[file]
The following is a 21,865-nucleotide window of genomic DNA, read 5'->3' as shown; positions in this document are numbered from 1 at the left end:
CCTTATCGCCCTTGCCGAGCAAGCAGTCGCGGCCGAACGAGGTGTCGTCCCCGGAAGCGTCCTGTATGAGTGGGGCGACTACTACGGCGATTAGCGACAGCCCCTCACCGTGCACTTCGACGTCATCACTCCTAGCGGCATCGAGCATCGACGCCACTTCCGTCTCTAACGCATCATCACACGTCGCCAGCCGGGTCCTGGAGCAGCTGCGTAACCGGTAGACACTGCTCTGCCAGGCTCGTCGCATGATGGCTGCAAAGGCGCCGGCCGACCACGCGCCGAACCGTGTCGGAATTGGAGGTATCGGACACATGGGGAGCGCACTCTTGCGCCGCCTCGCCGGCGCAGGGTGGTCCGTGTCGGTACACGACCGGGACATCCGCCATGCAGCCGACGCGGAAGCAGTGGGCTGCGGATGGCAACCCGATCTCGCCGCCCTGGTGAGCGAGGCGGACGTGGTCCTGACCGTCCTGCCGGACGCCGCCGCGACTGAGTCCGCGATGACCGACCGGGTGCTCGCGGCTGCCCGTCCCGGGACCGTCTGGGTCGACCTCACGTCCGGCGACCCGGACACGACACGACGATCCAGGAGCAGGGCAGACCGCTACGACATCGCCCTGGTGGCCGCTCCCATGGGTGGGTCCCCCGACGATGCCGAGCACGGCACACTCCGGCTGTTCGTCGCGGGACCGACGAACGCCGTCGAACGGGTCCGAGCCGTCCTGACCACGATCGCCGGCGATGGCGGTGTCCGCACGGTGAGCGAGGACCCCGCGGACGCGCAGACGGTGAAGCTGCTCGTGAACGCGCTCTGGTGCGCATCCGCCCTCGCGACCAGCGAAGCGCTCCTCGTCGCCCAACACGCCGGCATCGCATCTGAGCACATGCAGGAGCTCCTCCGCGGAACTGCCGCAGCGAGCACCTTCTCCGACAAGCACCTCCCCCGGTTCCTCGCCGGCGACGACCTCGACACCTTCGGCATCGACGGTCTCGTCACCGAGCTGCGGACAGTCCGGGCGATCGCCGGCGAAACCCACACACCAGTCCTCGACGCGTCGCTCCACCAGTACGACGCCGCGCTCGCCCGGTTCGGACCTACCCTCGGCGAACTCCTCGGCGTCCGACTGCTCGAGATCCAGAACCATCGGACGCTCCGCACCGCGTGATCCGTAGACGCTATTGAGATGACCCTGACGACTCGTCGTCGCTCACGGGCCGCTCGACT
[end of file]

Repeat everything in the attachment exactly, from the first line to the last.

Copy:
The following is a 21,865-nucleotide window of genomic DNA, read 5'->3' as shown; positions in this document are numbered from 1 at the left end:
CCTTATCGCCCTTGCCGAGCAAGCAGTCGCGGCCGAACGAGGTGTCGTCCCCGGAAGCGTCCTGTATGAGTGGGGCGACTACTACGGCGATTAGCGACAGCCCCTCACCGTGCACTTCGACGTCATCACTCCTAGCGGCATCGAGCATCGACGCCACTTCCGTCTCTAACGCATCATCACACGTCGCCAGCCGGGTCCTGGAGCAGCTGCGTAACCGGTAGACACTGCTCTGCCAGGCTCGTCGCATGATGGCTGCAAAGGCGCCGGCCGACCACGCGCCGAACCGTGTCGGAATTGGAGGTATCGGACACATGGGGAGCGCACTCTTGCGCCGCCTCGCCGGCGCAGGGTGGTCCGTGTCGGTACACGACCGGGACATCCGCCATGCAGCCGACGCGGAAGCAGTGGGCTGCGGATGGCAACCCGATCTCGCCGCCCTGGTGAGCGAGGCGGACGTGGTCCTGACCGTCCTGCCGGACGCCGCCGCGACTGAGTCCGCGATGACCGACCGGGTGCTCGCGGCTGCCCGTCCCGGGACCGTCTGGGTCGACCTCACGTCCGGCGACCCGGACACGACACGACGATCCAGGAGCAGGGCAGACCGCTACGACATCGCCCTGGTGGCCGCTCCCATGGGTGGGTCCCCCGACGATGCCGAGCACGGCACACTCCGGCTGTTCGTCGCGGGACCGACGAACGCCGTCGAACGGGTCCGAGCCGTCCTGACCACGATCGCCGGCGATGGCGGTGTCCGCACGGTGAGCGAGGACCCCGCGGACGCGCAGACGGTGAAGCTGCTCGTGAACGCGCTCTGGTGCGCATCCGCCCTCGCGACCAGCGAAGCGCTCCTCGTCGCCCAACACGCCGGCATCGCATCTGAGCACATGCAGGAGCTCCTCCGCGGAACTGCCGCAGCGAGCACCTTCTCCGACAAGCACCTCCCCCGGTTCCTCGCCGGCGACGACCTCGACACCTTCGGCATCGACGGTCTCGTCACCGAGCTGCGGACAGTCCGGGCGATCGCCGGCGAAACCCACACACCAGTCCTCGACGCGTCGCTCCACCAGTACGACGCCGCGCTCGCCCGGTTCGGACCTACCCTCGGCGAACTCCTCGGCGTCCGACTGCTCGAGATCCAGAACCATCGGACGCTCCGCACCGCGTGATCCGTAGACGCTATTGAGATGACCCTGACGACTCGTCGTCGCTCACGGGCCGCTCGACT